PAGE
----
Shelby Scott, ’14, happily admits that working at Ball Corporation’s Edmund F. Ball Technology & Innovation Center (BTIC) in Colorado solidified her interest in a career in public relations.
During her 2011 summer-long internship with the Fortune 500 company in Broomfield, Colorado, she worked on a variety of projects, including helping connect the firm’s various manufacturing plants through an intranet and later designing a graphics guidelines book for the printing of aluminum beverage cans.
“No two days were alike, since I was given opportunities to actively participate and see firsthand how many different aspects of the business work together,” says the public relations major who hails from Colorado and is enrolled in Ball State’s Honors College. “I thoroughly enjoyed going to the office to see what my next project would be.”
“The internship allowed me to learn better time management skills and how to communicate with people of all ages. These skills will be very useful in my classes when working with fellow students and faculty and even more so when I go out into the professional world."
As part of the internship program, Scott spent countless hours at Ball’s North American packaging headquarters, the BTIC, and even at a nearby Ball beverage can manufacturing plant in Golden, Colorado.
“My final project allowed me to develop my own 16-ounce beverage can. I created the design around an organization that encompasses two of my favorite things—community service and auto racing. The can incorporates the logo for Victory Junction, a NASCAR-themed camp for children with serious medical conditions and disabilities.”
Born at IU Health Ball Memorial Hospital in Muncie, Indiana, and raised not far from current Ball Corporation headquarters in Broomfield, Scott has strong connections to the company and Ball State. Her mother has been employed with the firm for nearly 25 years, moving with the company to Colorado when it relocated in the 1998 from downtown Muncie. And both of Scott’s parents are Ball State graduates.
Ball Corporation, originally Ball Brothers Glass Manufacturing Company, was founded more than a century ago by five Ball brothers—young New York industrialists who moved to Muncie looking to expand their glass container business. They later purchased the land and buildings of a defunct educational institution and donated them to the State of Indiana. This gift became the Indiana State Normal School Eastern Division, which opened in 1918 to meet Indiana’s need for more and better teachers. The small school evolved into Ball State University.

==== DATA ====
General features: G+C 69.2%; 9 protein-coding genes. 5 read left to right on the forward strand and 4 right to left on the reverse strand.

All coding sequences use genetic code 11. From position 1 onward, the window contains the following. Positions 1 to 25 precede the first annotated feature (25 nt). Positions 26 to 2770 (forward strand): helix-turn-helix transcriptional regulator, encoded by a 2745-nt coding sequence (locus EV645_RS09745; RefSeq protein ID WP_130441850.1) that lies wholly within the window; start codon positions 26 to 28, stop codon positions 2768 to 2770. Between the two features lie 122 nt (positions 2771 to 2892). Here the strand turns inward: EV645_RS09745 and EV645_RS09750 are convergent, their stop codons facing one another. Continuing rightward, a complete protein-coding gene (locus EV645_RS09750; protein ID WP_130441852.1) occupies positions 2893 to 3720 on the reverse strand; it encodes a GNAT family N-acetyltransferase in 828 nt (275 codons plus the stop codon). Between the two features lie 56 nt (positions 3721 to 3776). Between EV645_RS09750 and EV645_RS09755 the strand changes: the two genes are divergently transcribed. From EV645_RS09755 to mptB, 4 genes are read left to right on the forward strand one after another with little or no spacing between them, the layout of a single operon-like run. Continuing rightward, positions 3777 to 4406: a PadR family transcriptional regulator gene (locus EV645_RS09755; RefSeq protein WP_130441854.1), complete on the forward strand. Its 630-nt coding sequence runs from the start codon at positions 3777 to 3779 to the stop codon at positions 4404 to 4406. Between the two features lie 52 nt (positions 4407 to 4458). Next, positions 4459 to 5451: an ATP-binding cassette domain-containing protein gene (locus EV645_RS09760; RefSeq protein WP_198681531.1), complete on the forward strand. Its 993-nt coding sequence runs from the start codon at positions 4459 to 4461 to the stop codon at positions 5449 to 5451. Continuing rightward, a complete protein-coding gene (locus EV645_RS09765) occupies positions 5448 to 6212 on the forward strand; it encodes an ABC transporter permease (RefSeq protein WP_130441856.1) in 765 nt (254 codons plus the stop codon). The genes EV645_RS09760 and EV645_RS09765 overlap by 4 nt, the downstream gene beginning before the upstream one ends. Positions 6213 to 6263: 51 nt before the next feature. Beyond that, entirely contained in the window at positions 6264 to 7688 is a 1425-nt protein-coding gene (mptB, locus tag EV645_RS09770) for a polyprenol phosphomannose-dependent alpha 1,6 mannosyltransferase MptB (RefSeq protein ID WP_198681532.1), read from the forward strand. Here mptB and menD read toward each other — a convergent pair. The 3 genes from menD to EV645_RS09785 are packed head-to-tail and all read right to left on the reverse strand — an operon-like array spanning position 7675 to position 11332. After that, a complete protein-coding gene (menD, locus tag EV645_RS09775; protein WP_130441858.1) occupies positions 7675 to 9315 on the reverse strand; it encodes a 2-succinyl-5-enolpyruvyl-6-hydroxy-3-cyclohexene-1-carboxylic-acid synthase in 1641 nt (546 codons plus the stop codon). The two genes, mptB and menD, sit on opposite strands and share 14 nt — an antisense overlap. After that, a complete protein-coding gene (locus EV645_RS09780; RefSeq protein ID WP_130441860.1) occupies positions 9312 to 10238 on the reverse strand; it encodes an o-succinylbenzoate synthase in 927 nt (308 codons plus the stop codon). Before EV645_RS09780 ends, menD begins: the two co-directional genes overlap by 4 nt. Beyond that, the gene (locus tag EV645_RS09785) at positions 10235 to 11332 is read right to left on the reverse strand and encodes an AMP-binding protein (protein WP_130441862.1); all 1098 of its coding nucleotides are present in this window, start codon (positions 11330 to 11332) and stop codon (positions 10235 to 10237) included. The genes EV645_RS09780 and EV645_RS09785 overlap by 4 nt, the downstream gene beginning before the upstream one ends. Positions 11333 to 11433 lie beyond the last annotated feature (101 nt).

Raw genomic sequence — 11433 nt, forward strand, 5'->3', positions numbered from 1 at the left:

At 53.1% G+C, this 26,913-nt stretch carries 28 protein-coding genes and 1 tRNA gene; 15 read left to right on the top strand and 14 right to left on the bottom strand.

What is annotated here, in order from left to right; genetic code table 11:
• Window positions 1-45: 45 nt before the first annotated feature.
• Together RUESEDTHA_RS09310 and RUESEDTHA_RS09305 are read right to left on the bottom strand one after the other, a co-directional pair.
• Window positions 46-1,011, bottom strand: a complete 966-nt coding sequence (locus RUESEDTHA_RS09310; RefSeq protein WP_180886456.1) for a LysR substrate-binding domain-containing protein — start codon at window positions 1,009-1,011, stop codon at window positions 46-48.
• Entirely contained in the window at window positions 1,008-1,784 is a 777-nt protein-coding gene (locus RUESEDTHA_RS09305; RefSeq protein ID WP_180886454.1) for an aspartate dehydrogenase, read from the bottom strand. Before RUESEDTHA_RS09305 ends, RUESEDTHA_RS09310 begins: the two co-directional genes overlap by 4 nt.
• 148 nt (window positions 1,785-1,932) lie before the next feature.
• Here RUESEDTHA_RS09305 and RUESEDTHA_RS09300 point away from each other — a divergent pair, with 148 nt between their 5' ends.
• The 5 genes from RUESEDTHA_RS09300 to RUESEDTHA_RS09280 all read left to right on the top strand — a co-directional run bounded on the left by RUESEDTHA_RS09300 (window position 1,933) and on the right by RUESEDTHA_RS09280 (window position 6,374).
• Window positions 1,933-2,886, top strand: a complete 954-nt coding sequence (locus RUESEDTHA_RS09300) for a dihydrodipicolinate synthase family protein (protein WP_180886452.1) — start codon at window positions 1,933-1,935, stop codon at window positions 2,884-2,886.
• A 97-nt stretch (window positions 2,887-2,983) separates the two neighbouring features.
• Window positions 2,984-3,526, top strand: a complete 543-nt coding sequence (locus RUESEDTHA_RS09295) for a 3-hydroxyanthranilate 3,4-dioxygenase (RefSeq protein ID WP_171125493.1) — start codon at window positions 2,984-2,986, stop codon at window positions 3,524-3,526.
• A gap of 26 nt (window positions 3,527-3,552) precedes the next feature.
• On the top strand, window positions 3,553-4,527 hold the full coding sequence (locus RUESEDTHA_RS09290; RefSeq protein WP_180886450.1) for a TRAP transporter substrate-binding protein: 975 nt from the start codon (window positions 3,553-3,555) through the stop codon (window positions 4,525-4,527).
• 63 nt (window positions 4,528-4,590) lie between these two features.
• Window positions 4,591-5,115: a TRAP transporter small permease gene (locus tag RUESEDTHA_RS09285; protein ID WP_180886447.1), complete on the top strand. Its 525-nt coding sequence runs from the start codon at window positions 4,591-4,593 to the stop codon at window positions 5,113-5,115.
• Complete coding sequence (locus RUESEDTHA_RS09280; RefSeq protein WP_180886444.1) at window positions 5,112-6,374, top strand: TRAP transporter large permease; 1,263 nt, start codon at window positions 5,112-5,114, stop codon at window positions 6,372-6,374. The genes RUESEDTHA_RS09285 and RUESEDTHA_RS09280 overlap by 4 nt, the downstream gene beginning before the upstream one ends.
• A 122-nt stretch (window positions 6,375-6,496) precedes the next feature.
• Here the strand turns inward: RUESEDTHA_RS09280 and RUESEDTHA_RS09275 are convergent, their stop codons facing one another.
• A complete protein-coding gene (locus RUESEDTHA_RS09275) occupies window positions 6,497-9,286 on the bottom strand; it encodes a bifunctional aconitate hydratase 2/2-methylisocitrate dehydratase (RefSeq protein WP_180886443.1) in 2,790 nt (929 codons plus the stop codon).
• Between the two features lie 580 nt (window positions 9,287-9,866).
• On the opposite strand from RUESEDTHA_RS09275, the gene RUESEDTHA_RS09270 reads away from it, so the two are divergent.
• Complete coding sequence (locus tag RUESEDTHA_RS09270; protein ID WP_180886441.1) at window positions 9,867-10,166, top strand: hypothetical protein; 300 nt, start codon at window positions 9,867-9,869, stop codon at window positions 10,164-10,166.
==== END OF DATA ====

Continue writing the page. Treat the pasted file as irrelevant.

Ball Corporation no longer produces its well-known glass home-canning jars. Today the company is the largest producer of recyclable beverage cans in the world and is a supplier of high quality metal packaging for beverage, food, and household products customers. It also is a leader in aerospace and other technologies and services, primarily for the U.S. government.
“My mother and I like to joke that we are a Ball family through and through. When I saw the internship opportunities on the Ball Corporation website it made perfect sense to apply for one of the positions. I have to say I've had some pretty great opportunities thanks to what the Ball family started years ago,” Scott says.
She credits Richard Shoemaker, public relations sequence director and journalism instructor, for boosting her initial interest in public relations.
"Prof. Shoemaker is really a great mentor to me. He taught my journalism course during my freshman year, which was the first class where I truly felt I was in my element. His class made me even more certain that I wanted to pursue public relations as a career and that I had made the right decision in choosing Ball State's College of Communication, Information, and Media," she says.
"I really appreciate how much Prof. Shoemaker cares about his students. He was always saying in class how we students were the reason he teaches, I could tell that his biggest goal is to see us succeed and to help us continue to improve upon our skills. I can't wait to have him as a professor for another one of my classes. I know that there's still a lot that I have left to learn from him."
Shoemaker believes that Scott’s internship will play a strong role in her development as a PR professional.
“Shelby’s future employer will be fortunate to have an experienced ‘junior’ pro,” he says. “Shelby is one of the reasons I teach. She challenges herself as well as me to be the best. She doesn’t wait for things to come; she goes out and seeks opportunities.”